TEST 2: Making Sure The CMP Sensor Has Power

Making Sure The CMP Sensor Has Power. How To Test The Camshaft Position Sensor (1996-1997 5.2L V8 Dodge Dakota)

The camshaft position sensor needs 5 Volts DC to produce a position signal. Without them, the CMP sensor is dead.

So, in this section we're gonna' make sure that the violet with white stripe (VIO/WHT) wire of the connector has 5 Volts DC with the key on engine off (KOEO).

If your multimeter confirms that the VIO/WHT wire has 5 Volts DC, then the next step is to make sure that the camshaft position sensor is getting Ground on the black with light blue stripe (BLK/LT BLU) wire (TEST 3).

NOTE: Avoid probing the front of the female terminal with your multimeter test lead or you run the risk of damaging the terminal. Use a back-probe on the back of the connector or use a wire-piercing probe on the wire.

These are the test steps:

  1. 1

    Disconnect the CMP sensor from its connector.

  2. 2

    Place your multimeter in Volts DC mode.

  3. 3

    Turn the key on but don't crank or start the engine.

  4. 4

    Connect the red multimeter test lead (using the appropriate tool) to the power wire identified with the number 1 in the photo above.

    This wire should be a violet with white stripe (VIO/WHT) wire.

  5. 5

    Connect the black multimeter test lead to the negative (-) battery terminal.

  6. 6

    Your multimeter should read 4.5 to 5 Volts DC.

Let's analyze your test result:

CASE 1: 5 Volts DC are present in the VIO/WHT wire. This is the correct and expected test result.

The next and last test is to make sure that Ground is present in the BLK/LT BLU wire of the connector. For this test go to: TEST 3: Making Sure The CMP Sensor Has Ground.

CASE 2: 5 Volts DC ARE NOT present in the VIO/WHT wire. Without this voltage the camshaft position sensor will not produce a CMP voltage signal.

A lack of 5 Volts is usually due to an open-circuit problem in the ORG or VIO/WHT wire between the CMP sensor's connector and the fuel injection computer's connector.

Although it's beyond the scope of this tutorial to check for this missing power, your next step is to find out why it's missing and restore it.

TEST 3: Making Sure The CMP Sensor Has Ground

Making Sure The CMP Sensor Has Ground. How To Test The Camshaft Position Sensor (1996-1997 5.2L V8 Dodge Dakota)

So far, the test results of TEST 1 and TEST 2 have confirmed that:

  1. The camshaft position sensor is not creating an ON/OFF voltage signal (TEST 1).
  2. The camshaft position sensor is receiving 5 Volts DC on the VIO/WHT wire.

Now, we're gonna' make sure that Ground is present in the black with light blue stripe (BLK/LT BLU) wire.

The BLK/LT BLU wire is the one labeled with the number 2 in the photo above.

IMPORTANT: Be careful and don't short the BLK/LT BLU wire to battery power (12 Volts) or you'll fry the fuel injection computer. The multimeter voltage test I'm suggesting below (for testing the Ground circuit) is a safe and accurate test.

NOTE: Avoid probing the front of the female terminal with your multimeter test lead or you run the risk of damaging the terminal. Use a back-probe on the back of the connector or use a wire-piercing probe on the wire.

These are the test steps:

  1. 1

    Disconnect the CMP sensor from its connector.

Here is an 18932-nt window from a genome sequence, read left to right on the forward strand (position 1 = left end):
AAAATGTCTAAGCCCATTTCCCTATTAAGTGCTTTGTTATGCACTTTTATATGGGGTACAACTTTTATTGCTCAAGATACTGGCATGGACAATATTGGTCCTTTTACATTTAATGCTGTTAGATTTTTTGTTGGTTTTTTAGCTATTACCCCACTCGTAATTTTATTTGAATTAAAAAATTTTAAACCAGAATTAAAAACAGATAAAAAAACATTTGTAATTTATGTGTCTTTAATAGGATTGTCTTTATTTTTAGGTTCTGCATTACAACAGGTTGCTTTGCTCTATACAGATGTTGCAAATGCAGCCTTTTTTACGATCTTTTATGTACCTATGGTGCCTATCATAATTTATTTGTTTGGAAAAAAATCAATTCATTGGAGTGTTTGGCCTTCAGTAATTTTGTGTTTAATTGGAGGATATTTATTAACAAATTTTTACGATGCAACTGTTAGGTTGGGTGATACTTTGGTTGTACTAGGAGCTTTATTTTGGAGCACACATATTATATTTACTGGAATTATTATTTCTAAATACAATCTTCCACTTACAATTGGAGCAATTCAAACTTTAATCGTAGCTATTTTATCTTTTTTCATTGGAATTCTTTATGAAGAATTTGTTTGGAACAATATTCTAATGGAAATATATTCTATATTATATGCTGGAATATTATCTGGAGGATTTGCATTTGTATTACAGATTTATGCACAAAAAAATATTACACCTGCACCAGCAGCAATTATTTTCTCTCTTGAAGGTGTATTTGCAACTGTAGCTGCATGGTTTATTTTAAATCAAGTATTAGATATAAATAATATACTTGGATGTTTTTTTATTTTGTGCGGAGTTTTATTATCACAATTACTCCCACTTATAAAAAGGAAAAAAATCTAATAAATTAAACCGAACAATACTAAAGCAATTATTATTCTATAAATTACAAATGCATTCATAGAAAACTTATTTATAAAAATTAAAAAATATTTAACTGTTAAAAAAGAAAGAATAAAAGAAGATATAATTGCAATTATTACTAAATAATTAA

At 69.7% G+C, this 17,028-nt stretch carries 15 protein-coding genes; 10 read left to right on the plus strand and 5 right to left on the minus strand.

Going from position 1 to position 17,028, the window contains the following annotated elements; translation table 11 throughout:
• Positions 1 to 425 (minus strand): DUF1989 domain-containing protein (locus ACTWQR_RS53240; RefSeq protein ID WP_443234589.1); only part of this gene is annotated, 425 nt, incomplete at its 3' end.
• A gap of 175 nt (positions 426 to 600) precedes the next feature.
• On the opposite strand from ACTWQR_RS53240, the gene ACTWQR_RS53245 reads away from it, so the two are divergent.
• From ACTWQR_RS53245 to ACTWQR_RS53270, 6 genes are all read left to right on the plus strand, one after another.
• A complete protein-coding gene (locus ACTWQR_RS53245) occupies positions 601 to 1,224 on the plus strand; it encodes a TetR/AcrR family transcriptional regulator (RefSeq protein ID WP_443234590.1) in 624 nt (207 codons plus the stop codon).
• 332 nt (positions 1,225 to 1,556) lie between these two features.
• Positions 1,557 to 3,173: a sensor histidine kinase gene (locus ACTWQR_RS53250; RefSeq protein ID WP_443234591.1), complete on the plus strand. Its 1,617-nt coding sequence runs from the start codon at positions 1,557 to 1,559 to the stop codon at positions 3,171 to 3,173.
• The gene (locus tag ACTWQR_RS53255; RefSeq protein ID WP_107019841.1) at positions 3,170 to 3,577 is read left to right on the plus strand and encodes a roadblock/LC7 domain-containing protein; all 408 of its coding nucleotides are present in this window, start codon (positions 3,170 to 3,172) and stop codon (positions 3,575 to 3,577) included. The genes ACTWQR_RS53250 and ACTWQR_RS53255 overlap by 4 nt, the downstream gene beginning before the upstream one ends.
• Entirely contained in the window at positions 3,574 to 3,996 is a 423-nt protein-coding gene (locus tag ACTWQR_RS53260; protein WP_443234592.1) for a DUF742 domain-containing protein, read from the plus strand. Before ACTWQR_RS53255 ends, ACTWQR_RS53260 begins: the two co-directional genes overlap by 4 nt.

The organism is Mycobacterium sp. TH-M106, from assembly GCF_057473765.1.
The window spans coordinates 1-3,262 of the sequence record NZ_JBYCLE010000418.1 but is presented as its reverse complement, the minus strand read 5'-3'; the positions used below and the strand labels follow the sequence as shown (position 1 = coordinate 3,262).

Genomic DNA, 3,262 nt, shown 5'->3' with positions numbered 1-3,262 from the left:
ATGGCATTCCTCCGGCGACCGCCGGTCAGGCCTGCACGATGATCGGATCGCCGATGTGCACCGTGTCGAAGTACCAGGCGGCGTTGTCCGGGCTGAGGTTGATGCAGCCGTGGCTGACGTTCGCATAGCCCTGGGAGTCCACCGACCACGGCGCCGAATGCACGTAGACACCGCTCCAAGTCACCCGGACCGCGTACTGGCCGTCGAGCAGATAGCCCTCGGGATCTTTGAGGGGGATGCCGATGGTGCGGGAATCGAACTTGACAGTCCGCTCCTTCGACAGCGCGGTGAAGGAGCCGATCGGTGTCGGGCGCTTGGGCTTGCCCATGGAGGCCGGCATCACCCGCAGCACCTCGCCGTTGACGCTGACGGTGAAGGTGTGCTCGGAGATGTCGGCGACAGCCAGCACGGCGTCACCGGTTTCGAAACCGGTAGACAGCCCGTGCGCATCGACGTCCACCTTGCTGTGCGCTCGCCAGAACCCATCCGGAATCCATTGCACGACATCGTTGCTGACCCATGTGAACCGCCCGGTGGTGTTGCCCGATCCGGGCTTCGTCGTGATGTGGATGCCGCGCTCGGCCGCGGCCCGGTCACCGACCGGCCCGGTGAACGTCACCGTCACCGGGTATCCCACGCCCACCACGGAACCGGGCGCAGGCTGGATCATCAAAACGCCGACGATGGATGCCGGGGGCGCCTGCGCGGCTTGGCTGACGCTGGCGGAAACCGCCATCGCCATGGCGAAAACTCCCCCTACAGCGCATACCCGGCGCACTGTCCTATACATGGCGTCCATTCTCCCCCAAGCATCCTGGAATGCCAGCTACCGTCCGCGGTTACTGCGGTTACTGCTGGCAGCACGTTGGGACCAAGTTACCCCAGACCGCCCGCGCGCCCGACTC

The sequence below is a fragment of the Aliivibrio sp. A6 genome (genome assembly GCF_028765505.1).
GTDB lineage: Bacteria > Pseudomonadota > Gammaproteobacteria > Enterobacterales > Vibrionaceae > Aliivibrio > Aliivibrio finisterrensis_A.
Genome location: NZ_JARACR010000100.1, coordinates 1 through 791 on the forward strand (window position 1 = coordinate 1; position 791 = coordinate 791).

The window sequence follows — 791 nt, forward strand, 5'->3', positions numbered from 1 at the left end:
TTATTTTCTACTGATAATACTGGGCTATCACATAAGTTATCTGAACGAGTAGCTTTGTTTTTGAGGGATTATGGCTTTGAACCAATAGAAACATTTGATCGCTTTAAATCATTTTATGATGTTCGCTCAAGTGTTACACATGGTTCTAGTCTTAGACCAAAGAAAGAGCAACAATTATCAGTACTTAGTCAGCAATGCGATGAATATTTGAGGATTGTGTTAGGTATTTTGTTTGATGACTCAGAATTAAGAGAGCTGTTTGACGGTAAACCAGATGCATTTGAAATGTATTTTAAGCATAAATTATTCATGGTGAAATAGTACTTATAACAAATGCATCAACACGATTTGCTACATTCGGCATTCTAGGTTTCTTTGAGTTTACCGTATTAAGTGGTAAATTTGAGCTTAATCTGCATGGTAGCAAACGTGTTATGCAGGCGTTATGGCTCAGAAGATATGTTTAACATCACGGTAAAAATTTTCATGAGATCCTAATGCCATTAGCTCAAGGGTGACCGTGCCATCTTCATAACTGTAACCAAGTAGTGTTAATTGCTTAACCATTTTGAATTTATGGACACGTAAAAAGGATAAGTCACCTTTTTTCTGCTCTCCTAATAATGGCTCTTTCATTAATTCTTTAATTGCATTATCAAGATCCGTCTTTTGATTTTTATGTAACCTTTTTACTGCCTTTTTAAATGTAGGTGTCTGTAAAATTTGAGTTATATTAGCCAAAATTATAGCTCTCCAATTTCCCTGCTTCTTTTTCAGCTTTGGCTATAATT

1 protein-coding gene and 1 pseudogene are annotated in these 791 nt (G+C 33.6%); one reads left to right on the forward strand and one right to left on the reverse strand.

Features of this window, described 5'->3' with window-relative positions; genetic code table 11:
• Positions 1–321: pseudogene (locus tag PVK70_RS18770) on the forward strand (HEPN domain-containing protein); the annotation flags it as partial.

2. 2

    Place your multimeter in Volts DC mode.

  3. 3

    Turn the key on but don't crank or start the engine.

  4. 4

    Connect the black multimeter test lead (using the appropriate tool) to the Ground wire identified with the number 2 in the photo above.

    This wire is the BLK/LT BLU wire of the connector.

  5. 5

    Connect the red multimeter test lead to the positive (+) battery terminal.

  6. 6

    Your multimeter should read 10 to 12 Volts DC if the BLK/LT BLU wire is providing Ground.

Let's take a look at what your test results mean:

CASE 1: Ground is present in the BLK/LT BLU wire. This is the correct test result and let's you know that the camshaft position sensor is getting Ground.

The camshaft position sensor is bad and needs to be replaced if you have:

  1. Confirmed that the camshaft position sensor IS NOT creating an ON/OFF voltage signal (TEST 1).
  2. Confirmed that 5 Volts are being fed to the camshaft position sensor (TEST 2).
  3. Confirmed that Ground is being fed to the camshaft position sensor (this test section).

CASE 2: Ground IS NOT present in the BLK/LT BLU wire. The camshaft position sensor will not produce a CMP voltage signal if it doesn't get Ground in the BLK/LT BLU wire.

The most likely cause of this missing Ground is an open-circuit problem in the BLK/LT BLU wire between the CMP sensor's connector and the fuel injection computer's connector.

Although it's beyond the scope of this tutorial to check for this missing Ground, your next step is to find out why it's missing and restore it.

Where To Buy The Camshaft Position Sensor

The camshaft position sensor (distributor pickup coil) is not an expensive ignition system component. Check out the following links and comparison shop. I think you'll save a few bucks:

More 5.2L Dodge Dakota Tutorials

You can find a complete list of 5.2L Dodge Dakota and Durango tutorials in this index:

  1. Chrysler 5.2L, 5.9L Index Of Articles.

Here's a small sample of the tutorials you'll find in the index:

  1. Blown Head Gasket Tests (1997-1999 V8 Dodge Dakota, Durango).
  2. How To Test The Fuel Pump (1997-1999 V8 Dodge Dakota, Durango).
  3. How To Test The Crankshaft Position Sensor (1997-1999 V8 Dakota, Durango).
  4. How To Test The Throttle Position Sensor (1997-1999 V8 Dakota, Durango).
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